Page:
Finally got around to posting this project I completed last year. I am not much into Japanese style swords lately, but suddenly decided to finally do something with the Cheness Cutlery Yamakami Ko Katana ( ) I had sitting around for several years.
I love the idea of "chisagatana" or "Ko Katana" (intermediate sword between katana and wakizashi, mounted with katana length handle). And I like relatively short and heavy, "choppy" swords in general.
You can see at the link above that Yamakami is not quite a traditionally proportioned Japanese blade - it is much wider, a little thinner, and made of "Through Hardened 9260 Silicon Alloy Carbon Spring Steel". Which is fine with me, in this case I was willing to break traditions to satisfy my requirements.
First of all, Cheness cutlery gave the tsuka absolutely huge girth to make it look proportional the blade width. I just couldn't use it comfortably. On top of that, the tsuka was really horribly constructed. I barely managed to knock it off the blade, and found that the core of it was split. Not to mention poor wrap and indifferent fittings.
Second, I prefer almost straight tsuka, set at smaller angle to the blade than typical for Japanese style swords.
And finally, I just aesthetically prefer smaller than normal tsuba. You really can't use tsuba as hand defense, and to stop your hand sliding up even a minimal size is sufficient.

So I ended up redoing the tsuka completely with all fittings made from scratch in copper. To fit a normal width tsuka, I had to grind down the nakago (tang) to a more narrow profile.
The core is made of poplar, wrapped with real black laquered same. It is almost like a full wrap but not quite - I had several smaller pieces of same available, but each of them wraps completely around the tsuka so the wrap prevents core from splitting just as well as a single piece wrap would. It looks like a single piece wrap too, because the cord wrap covers the middle pieces. You can see how it was done in one of the pictures.
Over same, I did a Katatemaki style wrap with brown leather ito. It not only looks good but is actually quite comfortable in hands. Since I am not doing extensive training with the sword, the "leather is slippery with sweaty hands" thing is not a problem.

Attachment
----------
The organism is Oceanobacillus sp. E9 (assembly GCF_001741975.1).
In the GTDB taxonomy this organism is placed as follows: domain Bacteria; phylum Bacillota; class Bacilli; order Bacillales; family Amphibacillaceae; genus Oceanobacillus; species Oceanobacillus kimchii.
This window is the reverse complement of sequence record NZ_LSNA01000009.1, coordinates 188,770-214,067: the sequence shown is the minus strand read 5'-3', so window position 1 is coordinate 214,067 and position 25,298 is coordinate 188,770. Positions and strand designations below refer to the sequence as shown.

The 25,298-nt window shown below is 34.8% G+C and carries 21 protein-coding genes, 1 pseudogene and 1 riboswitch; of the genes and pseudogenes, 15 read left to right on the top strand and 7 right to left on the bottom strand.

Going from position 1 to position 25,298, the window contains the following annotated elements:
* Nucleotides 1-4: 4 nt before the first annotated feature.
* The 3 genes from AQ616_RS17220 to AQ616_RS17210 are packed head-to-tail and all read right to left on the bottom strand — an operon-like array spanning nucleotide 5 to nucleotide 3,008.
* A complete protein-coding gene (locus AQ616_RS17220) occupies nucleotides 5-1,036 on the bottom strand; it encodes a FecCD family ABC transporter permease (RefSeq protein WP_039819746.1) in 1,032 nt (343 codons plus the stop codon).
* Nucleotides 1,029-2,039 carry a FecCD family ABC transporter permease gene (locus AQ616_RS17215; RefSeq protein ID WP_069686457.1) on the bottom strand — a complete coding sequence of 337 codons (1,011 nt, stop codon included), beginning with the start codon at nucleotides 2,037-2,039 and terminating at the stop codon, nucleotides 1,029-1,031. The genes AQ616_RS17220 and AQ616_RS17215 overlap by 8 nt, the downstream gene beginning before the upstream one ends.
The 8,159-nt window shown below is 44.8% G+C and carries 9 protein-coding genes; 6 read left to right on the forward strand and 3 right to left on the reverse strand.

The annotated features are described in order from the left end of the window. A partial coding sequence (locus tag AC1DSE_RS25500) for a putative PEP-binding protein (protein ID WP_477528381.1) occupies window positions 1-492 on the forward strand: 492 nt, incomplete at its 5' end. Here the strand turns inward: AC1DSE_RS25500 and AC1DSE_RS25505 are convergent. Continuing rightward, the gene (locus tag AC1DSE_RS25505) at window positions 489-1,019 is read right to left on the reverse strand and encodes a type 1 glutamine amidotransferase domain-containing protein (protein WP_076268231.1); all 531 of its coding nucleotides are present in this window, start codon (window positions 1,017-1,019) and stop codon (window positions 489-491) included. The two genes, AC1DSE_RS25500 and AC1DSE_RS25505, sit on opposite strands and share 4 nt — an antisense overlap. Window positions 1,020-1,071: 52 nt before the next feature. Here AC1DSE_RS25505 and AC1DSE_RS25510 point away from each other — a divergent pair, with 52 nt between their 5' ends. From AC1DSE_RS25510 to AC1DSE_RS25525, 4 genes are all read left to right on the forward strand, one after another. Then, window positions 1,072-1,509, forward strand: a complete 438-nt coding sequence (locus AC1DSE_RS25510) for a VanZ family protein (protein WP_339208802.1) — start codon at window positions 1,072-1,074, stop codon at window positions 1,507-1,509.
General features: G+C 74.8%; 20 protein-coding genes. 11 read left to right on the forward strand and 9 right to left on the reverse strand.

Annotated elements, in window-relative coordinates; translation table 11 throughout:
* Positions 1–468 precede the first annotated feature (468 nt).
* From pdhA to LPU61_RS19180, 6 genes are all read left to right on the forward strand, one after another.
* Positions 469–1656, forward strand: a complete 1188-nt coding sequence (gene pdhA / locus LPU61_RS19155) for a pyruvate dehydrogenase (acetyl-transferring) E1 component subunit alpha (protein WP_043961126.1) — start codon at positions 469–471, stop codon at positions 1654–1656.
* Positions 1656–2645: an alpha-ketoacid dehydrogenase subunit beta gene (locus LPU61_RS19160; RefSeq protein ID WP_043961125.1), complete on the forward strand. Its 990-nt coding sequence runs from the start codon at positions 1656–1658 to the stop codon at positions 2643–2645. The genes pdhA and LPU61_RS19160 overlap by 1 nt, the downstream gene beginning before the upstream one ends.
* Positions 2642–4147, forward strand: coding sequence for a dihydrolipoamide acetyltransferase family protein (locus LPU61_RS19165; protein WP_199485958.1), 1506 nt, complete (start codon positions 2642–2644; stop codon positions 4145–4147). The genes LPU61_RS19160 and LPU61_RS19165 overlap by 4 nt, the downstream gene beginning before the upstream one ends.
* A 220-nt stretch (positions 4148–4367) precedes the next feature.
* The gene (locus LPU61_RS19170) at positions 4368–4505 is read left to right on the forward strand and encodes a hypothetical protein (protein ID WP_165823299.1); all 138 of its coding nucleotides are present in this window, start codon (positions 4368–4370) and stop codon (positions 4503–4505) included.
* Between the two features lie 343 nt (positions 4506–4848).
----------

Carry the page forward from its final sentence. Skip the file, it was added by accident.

The tsuba, would you believe it, I made back in 2002 and posted on these very forums back then:!&highlight=
It was mounted for a short time, then replaced with another, and stayed in my drawer for all these years. Finally I found a good use for it. You can see detailed description in the old thread above. But in short - 2 3/8" by 2", 3/16" thick, copper with inlayed Japanese brushes (in several metals: brass, nickel silver, shakudo, and shibuichi), fake kozuka opening filled with lead, textured surface.
I made fuchi and kashira to match, plain copper textured and patinated.
Menuki are copper sakura flowers with brass centers. I made them not quite traditionally - the center is actually a head of brass tack inserted into the tsuka and glued. I figured a flat menuki mounted like this work best with katatemaki wrap.

Tsuka is overall 10 3/4" long, blade is 21" long and 1 1/2" wide. It's a rather heavy little piggy for its size but moves fast due to its short length, especially with two hands. I haven't tested it yet, but it should cut like nobody's business.
I sharpened the blade pretty fine while giving it a sort of "working polish" up to 1200 grit sandpaper. This removed fake hamon (remember, this is through hardened steel) but revealed actual temper line near habaki: Apparently the blade was quenched up to this point only, to leave the tang relatively soft. I believe a modern through hardened steel should work as well or likely better that a cheap mass produced attempt at differential Japanese style heat treatment. It is just not as easy to screw up in mass production.

Saya (scabbard) was also constructed with some laquer defects (especially around kurikata). So I refinished it with black spray laquer, with "gold" dust suspended in it and covered by clear coat.

Pictures are in an album here:

Take a look and let me know what you think of this strange beast!